by Domenika Marzione

The marines getting assigned to KP duty wasn't John's idea, although there's actually no evidence to support that. He would like to think that he's assumed to have enough survival instincts to not put the leathernecks in charge of their consumables, but he also spent his first days in Atlantis breaking into Wraith strongholds and getting himself temporarily killed, so he's a little relieved when Elizabeth doesn't ask for proof when he tells her that it was Sumner's decision.

"He wanted them involved with as many aspects of the expedition as possible," he explains with a shrug, pretending that he doesn't notice Elizabeth looking at him like he's grown a unicorn's horn on his forehead. "Security and training aren't going to take up all of their time and not everyone can be tasked with orderly or lab tech duties."

Sumner's notes on the subject of keeping the marines busy are brief and spare; his 'diary' of the expedition's preparations are impersonal and a little formal, like he knew that someone else was going to be reading it and that that someone didn't really give a crap about what Marshall Sumner thought about anything. Of course, he probably expected that that someone would be a general asking for an accounting once Atlantis was back in contact with Earth and not his successor three days after mission launch, but that, too, is a bit of an extrapolation. John found the file on Sumner's laptop easily enough -- top of the list under Documents on the start menu -- but, nonetheless, he's coming to accept that Sumner is going to make him work for whatever he gets. When he has a little more time on his hands to do things like reflect, John will maybe appreciate that he's going to end up having a better working relationship with Sumner after killing him than before.

In the meanwhile, he has to work with the very much alive Elizabeth Weir, who is still looking at him like they left his brain turned off when they restarted his heart.

"Besides," he goes on, still pretending that there's nothing at all worrisome about handing their food supply over to the marines, "who else is going to do it? The scientists don't even want to move their personal crap to their quarters on their own because it's allegedly below their pay grade. And it's not like they're gourmets or anything."

Right on cue, McKay walks by, devouring an MRE entrée with great enthusiasm and wiping sauce away from his mouth with the back of his hand. He's talking to another civilian, who is scarfing down one of the energy bars with the purple wrapping, the kind that are so nasty that even the marines won't eat them unless dared to.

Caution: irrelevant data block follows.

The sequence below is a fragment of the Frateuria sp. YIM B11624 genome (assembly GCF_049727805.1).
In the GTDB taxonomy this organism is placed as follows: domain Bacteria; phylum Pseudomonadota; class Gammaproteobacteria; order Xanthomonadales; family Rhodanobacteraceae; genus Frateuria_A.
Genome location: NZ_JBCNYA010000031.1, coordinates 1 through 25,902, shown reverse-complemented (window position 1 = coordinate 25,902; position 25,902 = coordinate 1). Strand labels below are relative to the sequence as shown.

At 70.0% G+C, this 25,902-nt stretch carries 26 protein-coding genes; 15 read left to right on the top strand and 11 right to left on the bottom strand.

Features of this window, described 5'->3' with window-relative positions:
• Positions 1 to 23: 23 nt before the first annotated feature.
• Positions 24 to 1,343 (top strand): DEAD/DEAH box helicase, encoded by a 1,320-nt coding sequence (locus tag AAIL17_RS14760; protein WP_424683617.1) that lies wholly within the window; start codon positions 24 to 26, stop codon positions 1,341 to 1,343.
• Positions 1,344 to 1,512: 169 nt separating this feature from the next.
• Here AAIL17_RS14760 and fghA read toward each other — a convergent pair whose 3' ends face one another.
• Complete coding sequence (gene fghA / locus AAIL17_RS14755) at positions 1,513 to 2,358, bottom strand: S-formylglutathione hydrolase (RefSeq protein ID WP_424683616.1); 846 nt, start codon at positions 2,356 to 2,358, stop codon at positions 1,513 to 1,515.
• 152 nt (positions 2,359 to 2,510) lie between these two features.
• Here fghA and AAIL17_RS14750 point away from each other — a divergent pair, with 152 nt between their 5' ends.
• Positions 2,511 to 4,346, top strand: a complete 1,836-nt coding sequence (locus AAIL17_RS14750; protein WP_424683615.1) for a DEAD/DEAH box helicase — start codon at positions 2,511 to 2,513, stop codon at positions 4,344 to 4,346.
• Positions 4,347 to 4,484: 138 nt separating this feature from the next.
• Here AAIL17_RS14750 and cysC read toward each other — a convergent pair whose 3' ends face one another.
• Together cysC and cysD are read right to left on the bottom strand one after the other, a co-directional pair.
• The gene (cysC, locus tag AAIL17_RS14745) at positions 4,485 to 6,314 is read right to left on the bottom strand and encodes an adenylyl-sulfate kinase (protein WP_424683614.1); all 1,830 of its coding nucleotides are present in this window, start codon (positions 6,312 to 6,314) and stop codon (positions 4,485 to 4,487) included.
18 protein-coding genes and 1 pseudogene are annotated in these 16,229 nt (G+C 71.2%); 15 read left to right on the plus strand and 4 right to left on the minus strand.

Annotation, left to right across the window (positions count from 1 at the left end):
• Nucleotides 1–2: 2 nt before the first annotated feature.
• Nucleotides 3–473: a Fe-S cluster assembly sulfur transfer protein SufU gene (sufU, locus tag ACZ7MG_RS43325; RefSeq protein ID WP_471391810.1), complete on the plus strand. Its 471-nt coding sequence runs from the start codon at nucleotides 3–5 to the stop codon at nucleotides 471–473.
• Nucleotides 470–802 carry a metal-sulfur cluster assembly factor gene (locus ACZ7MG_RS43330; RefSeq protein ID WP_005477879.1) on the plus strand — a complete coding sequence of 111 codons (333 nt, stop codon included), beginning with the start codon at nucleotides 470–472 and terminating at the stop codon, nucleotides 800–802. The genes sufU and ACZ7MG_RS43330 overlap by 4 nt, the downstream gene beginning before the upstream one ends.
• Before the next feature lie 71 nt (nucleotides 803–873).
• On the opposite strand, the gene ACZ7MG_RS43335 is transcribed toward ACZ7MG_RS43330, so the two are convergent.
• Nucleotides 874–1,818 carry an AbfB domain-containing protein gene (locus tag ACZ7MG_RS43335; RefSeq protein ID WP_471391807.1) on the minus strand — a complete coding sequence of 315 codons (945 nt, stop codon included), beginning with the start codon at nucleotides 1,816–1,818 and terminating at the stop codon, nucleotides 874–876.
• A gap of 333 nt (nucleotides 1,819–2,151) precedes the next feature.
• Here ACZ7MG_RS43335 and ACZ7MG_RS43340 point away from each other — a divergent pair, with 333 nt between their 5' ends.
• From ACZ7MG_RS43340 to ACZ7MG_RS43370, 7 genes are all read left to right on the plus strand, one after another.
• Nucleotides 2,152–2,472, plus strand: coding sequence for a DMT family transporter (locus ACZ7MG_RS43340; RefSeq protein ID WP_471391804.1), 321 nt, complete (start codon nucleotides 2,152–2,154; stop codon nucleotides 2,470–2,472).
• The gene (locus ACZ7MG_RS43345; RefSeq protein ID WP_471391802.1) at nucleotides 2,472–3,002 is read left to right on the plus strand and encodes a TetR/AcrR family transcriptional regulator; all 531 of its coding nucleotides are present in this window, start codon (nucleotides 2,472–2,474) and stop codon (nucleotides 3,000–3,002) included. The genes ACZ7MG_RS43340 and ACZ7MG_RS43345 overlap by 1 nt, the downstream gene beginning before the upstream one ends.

Elizabeth has taken a deep breath as if to offer up a protest, but she ends up sighing instead, frowning as she watches the pair. "Very well," she says. "But try to emphasize that Atlantis is home to a diverse group of palates as well as personalities?"

John tries to imagine the reaction to telling the marines that there has to be a vegan option. "I'll do my best," he promises, putting on his most earnest expression.

The marines take the news about KP duty with equanimity. They know that someone is going to have to handle food prep, that the civilians don't want the job, and that the sooner they get off the MRE-based diet, the better and for more reasons than epicureanism or emergency stores. ("Won't have to worry about the toilet paper supply if this keeps up," one of them cracks.)

"Don't get fancy," John tells them. "Just stick to stuff you know how to make and that can be made in quantity. Also, make sure there's something for anyone whose diet is restricted for whatever reason -- don't point 'em at the salad and tell 'em to deal."

Medical has promised to survey the personnel records for things like food allergies -- not who has what, but just how prevalent they are and how serious. One guy with a mild peanut allergy doesn't have to be catered to; two dozen people with lactose intolerance will probably require some accommodation.

That's as far as John's direction goes; he leaves the details to Ford and Sergeant Laganzo, who ends up being their first Kitchen NCO after receiving assurances that it's not a permanent change in his MOS and they'll probably make it a monthly duty.

Scouting out a location for the DFAC and setting it up turns out to be a pretty good exercise for the marines -- it gets them familiarized with the city and it lets them build stuff, which is probably their favorite professional activity after destroying things. It also keeps them mostly out of the hair of the civilians, who if they don't need the marines to do something for them are turning out to be rather vocal about their preference that anyone in uniform should be neither seen nor heard.